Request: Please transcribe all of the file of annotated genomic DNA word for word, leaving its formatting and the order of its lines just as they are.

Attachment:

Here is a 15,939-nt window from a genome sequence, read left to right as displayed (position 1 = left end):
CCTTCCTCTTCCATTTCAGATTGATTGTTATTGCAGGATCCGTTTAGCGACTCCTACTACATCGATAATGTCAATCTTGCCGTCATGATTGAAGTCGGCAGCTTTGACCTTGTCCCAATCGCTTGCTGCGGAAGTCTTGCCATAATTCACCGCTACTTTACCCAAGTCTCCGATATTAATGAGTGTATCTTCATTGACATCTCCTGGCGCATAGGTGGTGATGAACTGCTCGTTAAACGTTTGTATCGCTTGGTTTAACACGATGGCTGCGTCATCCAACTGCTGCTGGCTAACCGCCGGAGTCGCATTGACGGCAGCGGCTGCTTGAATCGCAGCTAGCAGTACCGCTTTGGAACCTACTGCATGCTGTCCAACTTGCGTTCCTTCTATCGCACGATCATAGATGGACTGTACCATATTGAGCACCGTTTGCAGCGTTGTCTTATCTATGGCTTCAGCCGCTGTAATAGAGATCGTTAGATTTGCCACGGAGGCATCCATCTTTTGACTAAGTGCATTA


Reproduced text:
Here is a 15,939-nt window from a genome sequence, read left to right as displayed (position 1 = left end):
CCTTCCTCTTCCATTTCAGATTGATTGTTATTGCAGGATCCGTTTAGCGACTCCTACTACATCGATAATGTCAATCTTGCCGTCATGATTGAAGTCGGCAGCTTTGACCTTGTCCCAATCGCTTGCTGCGGAAGTCTTGCCATAATTCACCGCTACTTTACCCAAGTCTCCGATATTAATGAGTGTATCTTCATTGACATCTCCTGGCGCATAGGTGGTGATGAACTGCTCGTTAAACGTTTGTATCGCTTGGTTTAACACGATGGCTGCGTCATCCAACTGCTGCTGGCTAACCGCCGGAGTCGCATTGACGGCAGCGGCTGCTTGAATCGCAGCTAGCAGTACCGCTTTGGAACCTACTGCATGCTGTCCAACTTGCGTTCCTTCTATCGCACGATCATAGATGGACTGTACCATATTGAGCACCGTTTGCAGCGTTGTCTTATCTATGGCTTCAGCCGCTGTAATAGAGATCGTTAGATTTGCCACGGAGGCATCCATCTTTTGACTAAGTGCATTA